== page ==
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Ravinia Neighbors Association Blog

Welcome to RNA’s Blog Page which features articles from Ravinia writers. Although articles are chosen in accordance with topics we feel are relevant to Ravinia and of possible interest to our readers, RNA does not necessarily endorse the opinions put forth in the blog posts. If you would like to comment on any articles put forth in the blogs, please use the comment box that follows each post.

Open Letter to the Park District Board of Highland Park Illinois

Saturday, June 30, 2012

From The Ravinia Neighbors Association Governing Board

Dear Park District of Highland Park Board Members,

As the PDHP Board approaches their vote regarding proposed Rosewood Beach improvements, the Ravinia Neighbors Association Board, which enthusiastically endorses proposed beach improvements -- other than the Interpretive Center -- would like to present its summary position.

WHY A FOUR -SEASON INTERPRETIVE CENTER SHOULD NOT BE BUILT AT ROSEWOOD BEACH

  1. FISCALLY IRRESPONSIBLE— Locating this building in a hostile environment close to the water's edge means high initial construction costs and expensive ongoing maintenance costs, including heating, air conditioning and continual maintenance of the exterior due to predictable water and wind damage. Army Corps of Engineers guidelines state: "Avoid placing buildings and other structures where flooding, storm waves and erosion are likely to damage them or shorten their useful lives." This is not a wise expenditure of taxpayer dollars, and the Park District has no solid figures on projected revenue from public usage of this building.

  2. IMPROPER LAND USAGE – Rosewood Beach is designated as our city's only swim beach. The addition of the Interpretive Center introduces competing needs that compromise access to and the use of swim facilities by the general public. The tranquility of this small beach will be compromised by noisy buses, higher traffic levels, increased parking problems, and resultant air pollution. As there are no sidewalks on the east side of Sheridan Road, usage of a beachfront building means difficult ingress and egress to and from Rosewood Beach. Increased traffic for competing use poses an increased risk of vehicle and pedestrian accidents.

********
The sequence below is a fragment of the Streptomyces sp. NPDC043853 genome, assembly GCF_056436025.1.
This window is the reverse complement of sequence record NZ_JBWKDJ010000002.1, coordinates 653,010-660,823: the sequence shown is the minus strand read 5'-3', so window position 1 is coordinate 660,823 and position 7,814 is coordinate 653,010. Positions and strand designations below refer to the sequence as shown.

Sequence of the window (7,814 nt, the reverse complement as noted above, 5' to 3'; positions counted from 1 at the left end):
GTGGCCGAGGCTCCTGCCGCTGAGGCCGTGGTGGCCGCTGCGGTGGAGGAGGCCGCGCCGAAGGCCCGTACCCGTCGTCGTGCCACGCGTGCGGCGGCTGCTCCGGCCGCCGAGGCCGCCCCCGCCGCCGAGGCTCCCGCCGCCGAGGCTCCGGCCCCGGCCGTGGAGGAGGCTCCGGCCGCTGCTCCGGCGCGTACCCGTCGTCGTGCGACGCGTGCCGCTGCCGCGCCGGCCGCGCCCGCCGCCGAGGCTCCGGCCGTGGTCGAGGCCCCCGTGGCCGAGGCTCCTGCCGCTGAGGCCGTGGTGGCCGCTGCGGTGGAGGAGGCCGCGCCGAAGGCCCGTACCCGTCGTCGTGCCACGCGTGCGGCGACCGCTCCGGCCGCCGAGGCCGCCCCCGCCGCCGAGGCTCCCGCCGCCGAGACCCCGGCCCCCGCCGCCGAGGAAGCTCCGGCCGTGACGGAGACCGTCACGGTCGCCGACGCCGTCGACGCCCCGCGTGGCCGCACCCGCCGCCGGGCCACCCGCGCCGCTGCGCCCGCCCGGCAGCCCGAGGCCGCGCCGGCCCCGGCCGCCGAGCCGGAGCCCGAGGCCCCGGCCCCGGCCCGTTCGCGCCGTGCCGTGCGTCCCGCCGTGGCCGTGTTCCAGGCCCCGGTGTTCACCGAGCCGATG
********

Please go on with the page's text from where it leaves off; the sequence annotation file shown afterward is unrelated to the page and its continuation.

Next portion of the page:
3. NEGATIVE ENVIRONMENTAL IMPACT – Rosewood Beach's delicate environment of forested bluff, sandy beach and lakeshore provides natural habitat for birds, fish and other animals. The waterfront varies year to year. A large, four-season structure will displace wildlife, destroy native plants, and endanger birds (who may fly into the large glass windows).

  4. UNPROVEN NEED. – The Park District has not polled the community thoroughly and has no evidence of widespread community demand for a 1,960 square foot structure. Residents should call for a city-wide referendum which would include projections for construction and maintenance expenses, as well as specific revenue projections. At the very least, the City or Park District should commission an unbiased survey done by an objective third party. The RNA's tally of a total 125 emails sent to the Park District from the public between May 2012 to present (which is what was supplied via FOIA request) shows only 26 residents expressing support for the Interpretative Center. This number includes anyone expressing support for the Interpretive Center, any kind of educational facility, camp facility, multipurpose room, venue for parties or revenue source, or anyone who spoke favorably of having a beach similar to the Glencoe and Lake Forest beaches. (A full accounting and summary of all emails turned over to the RNA can be found in the RNA Report of Email Responses to PDHP Regarding Proposed Rosewood Beach Project 6-26-12.) In contrast, 734 petition citywide petition signatures call for a smaller development with only structures to support the swimming beach. An additional 209 signatures located on the RNA website also calls for a plan that would not overbuild Rosewood Beach.

  5. OTHER OPTIONS TO MEET SAME GOAL – The Park District wants a venue to teach children about nature and provide a space for birthday parties and other gatherings. These activities could be performed in a smaller, open-air, three-sided shelter, with far lower construction and maintenance costs, and no need for heating and air conditioning. Such a beach shelter would provide a truly unique and enjoyable atmosphere setting, one that is more appropriate for the beach and sets a far better example of appreciating and adapting to nature. In addition, the opportunity exists for the Park District to purchase beach rights on a property north of the proposed building location, expanding the area available for beach activities by an additional 182 feet.

CONCLUSION: Ravinia Neighbors Association members have been involved in this issue for over two years. We would have given up long ago if we'd seen a groundswell of community support for a four-season, large structure on Rosewood Beach, but it does not exist. We cannot understand the Park District zeal for a costly and environmentally problematic structure that serves little purpose.

The Ravinia Neighbors Association Governing Board.—June 26, 2012